Many breastfeeding mothers who return to work utilize daycare providers to care for their breastfed babies. Those who want to exclusively breastfeed their babies will need to plan for the transition ahead. In some circumstances the mother can come into the daycare facility to breastfeed at arranged times. But many mothers do not have this option and will need to provide pumped breast milk to the daycare facility to feed the baby.
Surprisingly, cases of babies receiving the wrong breast milk at daycare facilities are not rare. A recent Internet search revealed six cases highlighted in the media over the past five years where babies received another mother's breast milk while in the care of a daycare provider. Additional stories can be seen on various parenting forums. In all likelihood, there are more cases that have not been made public, or in some incidences, never brought to the parents' attention.
Breast milk is not only an excellent source of nutrition for babies, but it also contains important antibodies and other protective substances to help babies defend against illness. However, breast milk can also contain pathogens associated with dangerous diseases such as human immunodeficiency virus (HIV), hepatitis A, hepatitis B, and hepatitis C. While some sources suggest that breast milk can transmit these bloodborne pathogens to babies, other sources suggest the risk of a baby getting an infection from the milk is very low. Specifically, transmission of HIV from breast milk is not only low, it’s never been documented. The risk is low because chemicals present in breast milk act, together with time and cold temperature, to destroy HIV present in breast milk. However, the Centers for Disease Control and Prevention (CDC) recommends treating breast milk the same as other bodily fluids (e.g., blood, urine) that may transmit diseases.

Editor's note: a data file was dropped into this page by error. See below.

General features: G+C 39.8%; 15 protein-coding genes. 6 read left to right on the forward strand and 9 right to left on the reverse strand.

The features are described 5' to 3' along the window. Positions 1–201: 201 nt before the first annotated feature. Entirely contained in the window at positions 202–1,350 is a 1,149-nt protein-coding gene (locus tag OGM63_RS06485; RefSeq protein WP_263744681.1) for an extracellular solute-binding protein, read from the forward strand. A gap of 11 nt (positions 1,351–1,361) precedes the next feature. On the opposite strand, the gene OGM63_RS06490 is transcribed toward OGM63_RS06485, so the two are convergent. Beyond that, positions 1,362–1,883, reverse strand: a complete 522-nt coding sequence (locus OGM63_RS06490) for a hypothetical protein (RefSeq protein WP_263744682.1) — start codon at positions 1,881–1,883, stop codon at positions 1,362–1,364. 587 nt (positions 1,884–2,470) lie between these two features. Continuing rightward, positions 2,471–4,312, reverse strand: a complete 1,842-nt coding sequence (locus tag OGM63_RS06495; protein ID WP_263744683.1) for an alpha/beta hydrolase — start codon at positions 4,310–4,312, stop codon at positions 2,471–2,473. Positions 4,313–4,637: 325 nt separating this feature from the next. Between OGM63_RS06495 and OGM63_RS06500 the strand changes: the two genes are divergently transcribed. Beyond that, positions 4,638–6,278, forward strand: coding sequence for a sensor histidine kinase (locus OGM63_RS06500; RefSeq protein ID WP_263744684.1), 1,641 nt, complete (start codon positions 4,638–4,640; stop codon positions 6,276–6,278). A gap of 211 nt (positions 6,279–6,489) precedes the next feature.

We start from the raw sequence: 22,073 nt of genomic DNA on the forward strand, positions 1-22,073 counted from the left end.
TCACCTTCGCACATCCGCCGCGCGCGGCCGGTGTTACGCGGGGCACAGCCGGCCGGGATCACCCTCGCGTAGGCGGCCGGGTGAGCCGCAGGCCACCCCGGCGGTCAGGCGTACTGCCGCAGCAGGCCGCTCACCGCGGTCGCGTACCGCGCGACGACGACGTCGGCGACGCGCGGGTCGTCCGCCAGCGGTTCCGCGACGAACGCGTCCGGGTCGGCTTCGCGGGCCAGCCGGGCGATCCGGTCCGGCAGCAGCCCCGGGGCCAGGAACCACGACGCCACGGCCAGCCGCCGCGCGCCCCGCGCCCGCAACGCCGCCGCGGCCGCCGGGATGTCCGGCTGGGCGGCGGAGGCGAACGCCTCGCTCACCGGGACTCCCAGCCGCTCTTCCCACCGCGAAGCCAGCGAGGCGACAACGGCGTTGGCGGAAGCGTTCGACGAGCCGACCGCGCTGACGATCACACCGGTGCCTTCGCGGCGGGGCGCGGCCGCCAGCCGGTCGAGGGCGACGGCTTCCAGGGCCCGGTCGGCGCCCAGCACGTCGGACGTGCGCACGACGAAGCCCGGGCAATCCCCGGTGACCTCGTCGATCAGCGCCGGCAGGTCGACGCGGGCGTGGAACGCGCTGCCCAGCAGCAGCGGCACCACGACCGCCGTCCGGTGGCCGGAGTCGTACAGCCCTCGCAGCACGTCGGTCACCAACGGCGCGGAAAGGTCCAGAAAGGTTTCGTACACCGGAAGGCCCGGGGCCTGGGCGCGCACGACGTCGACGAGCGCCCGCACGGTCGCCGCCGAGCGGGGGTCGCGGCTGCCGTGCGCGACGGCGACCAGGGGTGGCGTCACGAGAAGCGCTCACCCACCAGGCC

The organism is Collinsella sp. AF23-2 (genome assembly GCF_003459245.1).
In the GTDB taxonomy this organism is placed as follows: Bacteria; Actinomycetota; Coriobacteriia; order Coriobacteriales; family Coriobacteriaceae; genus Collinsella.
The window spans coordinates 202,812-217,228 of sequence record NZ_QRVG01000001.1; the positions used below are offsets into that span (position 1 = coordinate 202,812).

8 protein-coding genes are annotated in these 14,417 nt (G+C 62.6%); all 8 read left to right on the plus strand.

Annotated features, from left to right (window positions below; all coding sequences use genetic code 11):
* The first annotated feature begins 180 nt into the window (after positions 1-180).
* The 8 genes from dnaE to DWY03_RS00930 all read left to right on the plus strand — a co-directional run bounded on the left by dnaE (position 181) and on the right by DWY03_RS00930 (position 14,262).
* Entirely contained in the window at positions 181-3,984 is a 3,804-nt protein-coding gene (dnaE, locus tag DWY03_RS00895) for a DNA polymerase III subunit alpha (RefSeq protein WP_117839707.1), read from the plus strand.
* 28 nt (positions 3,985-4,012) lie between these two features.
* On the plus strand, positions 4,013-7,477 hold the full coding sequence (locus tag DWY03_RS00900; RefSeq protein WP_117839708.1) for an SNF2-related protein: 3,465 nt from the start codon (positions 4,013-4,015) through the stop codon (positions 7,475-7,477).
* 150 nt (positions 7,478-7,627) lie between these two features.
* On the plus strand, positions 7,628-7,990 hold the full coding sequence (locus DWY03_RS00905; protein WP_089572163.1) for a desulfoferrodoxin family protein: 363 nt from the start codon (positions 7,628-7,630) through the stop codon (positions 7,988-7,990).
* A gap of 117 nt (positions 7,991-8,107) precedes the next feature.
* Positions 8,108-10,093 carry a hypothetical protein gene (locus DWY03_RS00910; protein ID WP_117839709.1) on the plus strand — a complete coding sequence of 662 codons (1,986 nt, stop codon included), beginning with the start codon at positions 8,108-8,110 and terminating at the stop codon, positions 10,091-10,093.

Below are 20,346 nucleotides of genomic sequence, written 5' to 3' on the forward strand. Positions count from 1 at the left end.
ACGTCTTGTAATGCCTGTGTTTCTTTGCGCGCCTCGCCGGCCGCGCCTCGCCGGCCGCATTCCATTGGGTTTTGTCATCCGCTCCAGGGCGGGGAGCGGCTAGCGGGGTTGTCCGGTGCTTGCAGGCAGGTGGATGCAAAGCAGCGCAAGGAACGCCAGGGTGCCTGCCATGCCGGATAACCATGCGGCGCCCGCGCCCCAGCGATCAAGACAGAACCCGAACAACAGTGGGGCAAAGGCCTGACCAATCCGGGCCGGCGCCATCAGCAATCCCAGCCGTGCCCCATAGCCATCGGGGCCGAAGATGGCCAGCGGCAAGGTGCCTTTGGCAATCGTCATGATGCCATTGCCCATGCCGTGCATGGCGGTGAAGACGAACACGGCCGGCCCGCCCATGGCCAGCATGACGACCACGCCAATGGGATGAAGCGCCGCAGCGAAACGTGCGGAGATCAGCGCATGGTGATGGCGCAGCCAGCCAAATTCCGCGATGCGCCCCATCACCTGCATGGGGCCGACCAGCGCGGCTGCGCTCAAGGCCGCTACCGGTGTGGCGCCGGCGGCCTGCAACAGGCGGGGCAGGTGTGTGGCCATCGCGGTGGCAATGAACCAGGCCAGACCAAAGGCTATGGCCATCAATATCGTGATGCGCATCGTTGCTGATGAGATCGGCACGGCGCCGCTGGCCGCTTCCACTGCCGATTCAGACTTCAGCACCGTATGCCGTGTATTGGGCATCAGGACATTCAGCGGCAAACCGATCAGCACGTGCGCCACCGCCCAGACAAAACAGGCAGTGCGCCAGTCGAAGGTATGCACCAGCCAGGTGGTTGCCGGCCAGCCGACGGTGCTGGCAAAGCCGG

Aside from the risk of transmitting diseases from breast milk, there are other factors to consider if a baby receives the wrong breast milk. Breast milk may contain illicit drugs, alcohol, or prescription and non-prescription medications that the mother has taken. These may cause problems for babies, particularly if they have never been exposed to these substances previously. Another consideration is the potential for contamination of the breast milk due to the normal bacterial flora of the mother or improper pumping and storage of the milk. As most parents would agree, the anxiety of learning your baby has ingested another mother's milk can be significant.
Studies that have investigated breast milk mix-ups have found that incorrectly labeled breast milk, difficult to read handwritten labels, mistaken identification of babies, and problems with the way milk is stored are the most common causes of breast milk mix-ups.
Discuss with your daycare provider what policies and procedures are in place to prevent breast milk mix-ups. Be sure you are comfortable with the process used for storing the milk and identifying the correct infant. Ideally, the breast milk will be stored at the daycare facility in labeled, separate storage bins in the refrigerator or freezer for each breastfed baby. You can also help prevent mix-ups by clearly labeling the breast milk you provide for your baby. Consider these recommendations when labeling the breast milk:
- Use a moisture-resistant ink to label the breast milk container.
- Include on the label your baby's full name and the date and time the milk was expressed, and the date and time the milk was thawed if applicable.
- Print the label information or prepare a computer-generated label. Do not use cursive writing, which is more likely to be misinterpreted than printed information.
- Secure (perhaps with invisible tape) the label to the breast milk container. Be sure it cannot fall off.
- Apply the label to the container in such a way that it would need to be viewed and considered when opening the breast milk container.
- Inspect the label for accuracy and complete information before providing the breast milk to the daycare provider.
If your baby receives another mother's breast milk, ask the daycare provider how the milk was expressed and handled prior to giving it to your baby, and inform your child's pediatrician. The CDC suggests that your child should undergo a baseline HIV test as a precaution despite the low risk of being infected. Your child's pediatrician will decide if baseline testing should also occur for other diseases such as hepatitis B, hepatitis C, and HTLV. Hopefully, your baby was vaccinated against hepatitis B at birth as well as subsequent doctor visits to complete the series.
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